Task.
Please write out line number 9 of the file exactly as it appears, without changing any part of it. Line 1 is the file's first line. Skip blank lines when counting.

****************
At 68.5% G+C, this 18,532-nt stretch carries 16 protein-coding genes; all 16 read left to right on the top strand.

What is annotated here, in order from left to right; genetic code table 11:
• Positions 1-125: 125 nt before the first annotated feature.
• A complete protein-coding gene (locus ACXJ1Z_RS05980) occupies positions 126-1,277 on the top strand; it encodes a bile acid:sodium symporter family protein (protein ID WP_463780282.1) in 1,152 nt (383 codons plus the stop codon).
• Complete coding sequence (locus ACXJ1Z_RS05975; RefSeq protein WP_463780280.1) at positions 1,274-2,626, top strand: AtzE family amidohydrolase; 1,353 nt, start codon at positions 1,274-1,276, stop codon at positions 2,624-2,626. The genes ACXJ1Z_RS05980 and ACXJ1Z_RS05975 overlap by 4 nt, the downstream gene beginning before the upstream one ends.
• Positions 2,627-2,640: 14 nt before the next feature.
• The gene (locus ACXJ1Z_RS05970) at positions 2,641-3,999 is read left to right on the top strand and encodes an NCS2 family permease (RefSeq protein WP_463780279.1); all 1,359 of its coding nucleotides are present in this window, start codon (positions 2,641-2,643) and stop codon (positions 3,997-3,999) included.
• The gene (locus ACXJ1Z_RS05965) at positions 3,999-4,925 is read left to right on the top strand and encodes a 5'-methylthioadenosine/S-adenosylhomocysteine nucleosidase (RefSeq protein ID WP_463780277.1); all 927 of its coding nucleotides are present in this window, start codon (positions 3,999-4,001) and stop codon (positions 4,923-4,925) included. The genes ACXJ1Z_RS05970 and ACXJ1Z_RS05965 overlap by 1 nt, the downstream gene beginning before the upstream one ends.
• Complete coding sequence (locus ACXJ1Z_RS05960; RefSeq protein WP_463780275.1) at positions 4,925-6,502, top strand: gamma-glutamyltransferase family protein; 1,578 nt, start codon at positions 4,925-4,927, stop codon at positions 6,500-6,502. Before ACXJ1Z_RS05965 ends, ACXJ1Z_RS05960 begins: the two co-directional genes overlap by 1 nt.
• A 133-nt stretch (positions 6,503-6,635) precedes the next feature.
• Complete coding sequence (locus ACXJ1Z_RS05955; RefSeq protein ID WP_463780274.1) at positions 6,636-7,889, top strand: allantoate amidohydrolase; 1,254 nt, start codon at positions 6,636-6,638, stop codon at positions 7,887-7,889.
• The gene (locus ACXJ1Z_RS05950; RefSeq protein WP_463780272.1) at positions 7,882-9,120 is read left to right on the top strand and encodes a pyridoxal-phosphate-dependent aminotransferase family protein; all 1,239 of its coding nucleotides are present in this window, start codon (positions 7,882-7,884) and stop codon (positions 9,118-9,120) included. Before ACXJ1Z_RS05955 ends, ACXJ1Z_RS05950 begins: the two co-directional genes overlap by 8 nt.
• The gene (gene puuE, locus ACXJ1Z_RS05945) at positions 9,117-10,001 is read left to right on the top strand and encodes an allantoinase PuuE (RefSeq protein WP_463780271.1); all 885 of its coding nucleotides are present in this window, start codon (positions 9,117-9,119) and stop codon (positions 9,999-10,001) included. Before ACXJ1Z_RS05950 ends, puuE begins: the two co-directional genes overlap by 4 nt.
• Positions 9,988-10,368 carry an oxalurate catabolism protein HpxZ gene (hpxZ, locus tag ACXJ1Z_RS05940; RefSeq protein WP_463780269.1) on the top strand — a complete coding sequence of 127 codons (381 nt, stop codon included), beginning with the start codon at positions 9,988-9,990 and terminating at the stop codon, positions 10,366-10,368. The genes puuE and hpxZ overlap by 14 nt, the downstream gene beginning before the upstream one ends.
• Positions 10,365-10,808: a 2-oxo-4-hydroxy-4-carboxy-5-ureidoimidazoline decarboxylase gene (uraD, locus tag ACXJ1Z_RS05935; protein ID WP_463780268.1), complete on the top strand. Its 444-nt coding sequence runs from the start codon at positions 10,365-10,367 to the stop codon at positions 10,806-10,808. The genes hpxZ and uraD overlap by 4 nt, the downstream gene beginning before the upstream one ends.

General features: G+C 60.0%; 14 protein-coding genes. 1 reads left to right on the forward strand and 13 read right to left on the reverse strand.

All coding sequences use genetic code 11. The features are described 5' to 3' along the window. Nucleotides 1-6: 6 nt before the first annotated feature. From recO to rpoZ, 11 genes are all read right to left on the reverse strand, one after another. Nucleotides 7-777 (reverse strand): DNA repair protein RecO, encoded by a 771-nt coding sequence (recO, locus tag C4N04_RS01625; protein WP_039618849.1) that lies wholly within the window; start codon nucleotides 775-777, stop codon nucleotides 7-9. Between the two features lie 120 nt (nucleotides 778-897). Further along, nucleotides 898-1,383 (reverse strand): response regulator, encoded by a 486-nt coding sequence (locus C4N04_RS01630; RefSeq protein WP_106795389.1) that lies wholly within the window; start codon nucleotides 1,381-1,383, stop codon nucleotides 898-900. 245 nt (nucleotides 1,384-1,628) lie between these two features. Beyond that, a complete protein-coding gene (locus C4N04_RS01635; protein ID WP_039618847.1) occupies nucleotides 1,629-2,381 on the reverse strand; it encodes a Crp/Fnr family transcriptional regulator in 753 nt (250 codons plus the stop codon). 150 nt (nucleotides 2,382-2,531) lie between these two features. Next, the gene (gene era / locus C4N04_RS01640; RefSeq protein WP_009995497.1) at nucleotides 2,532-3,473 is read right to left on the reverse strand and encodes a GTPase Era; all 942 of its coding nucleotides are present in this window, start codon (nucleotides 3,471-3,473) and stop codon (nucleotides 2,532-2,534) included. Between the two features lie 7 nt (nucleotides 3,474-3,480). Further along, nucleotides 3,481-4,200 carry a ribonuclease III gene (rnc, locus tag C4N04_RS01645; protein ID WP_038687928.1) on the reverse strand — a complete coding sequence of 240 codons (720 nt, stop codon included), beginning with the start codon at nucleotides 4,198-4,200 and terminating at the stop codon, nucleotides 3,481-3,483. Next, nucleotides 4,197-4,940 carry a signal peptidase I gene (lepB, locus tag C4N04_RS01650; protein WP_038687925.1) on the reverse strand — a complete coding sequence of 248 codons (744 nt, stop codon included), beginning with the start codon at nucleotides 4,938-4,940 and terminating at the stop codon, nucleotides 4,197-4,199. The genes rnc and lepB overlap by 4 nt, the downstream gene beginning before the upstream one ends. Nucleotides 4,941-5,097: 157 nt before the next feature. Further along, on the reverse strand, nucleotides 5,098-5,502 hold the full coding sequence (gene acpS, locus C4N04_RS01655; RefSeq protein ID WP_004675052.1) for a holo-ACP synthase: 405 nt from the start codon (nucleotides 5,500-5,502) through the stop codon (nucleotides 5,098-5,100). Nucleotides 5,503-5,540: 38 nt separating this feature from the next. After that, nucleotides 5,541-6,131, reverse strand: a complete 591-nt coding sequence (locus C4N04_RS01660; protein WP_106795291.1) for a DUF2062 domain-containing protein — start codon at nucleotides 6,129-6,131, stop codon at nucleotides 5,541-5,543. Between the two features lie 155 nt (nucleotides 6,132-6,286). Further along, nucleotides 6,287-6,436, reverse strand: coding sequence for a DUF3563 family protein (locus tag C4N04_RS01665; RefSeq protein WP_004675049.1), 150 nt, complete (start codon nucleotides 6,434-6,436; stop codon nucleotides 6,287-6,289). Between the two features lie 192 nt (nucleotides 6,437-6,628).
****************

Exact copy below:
• Complete coding sequence (locus ACXJ1Z_RS05960; RefSeq protein WP_463780275.1) at positions 4,925-6,502, top strand: gamma-glutamyltransferase family protein; 1,578 nt, start codon at positions 4,925-4,927, stop codon at positions 6,500-6,502. Before ACXJ1Z_RS05965 ends, ACXJ1Z_RS05960 begins: the two co-directional genes overlap by 1 nt.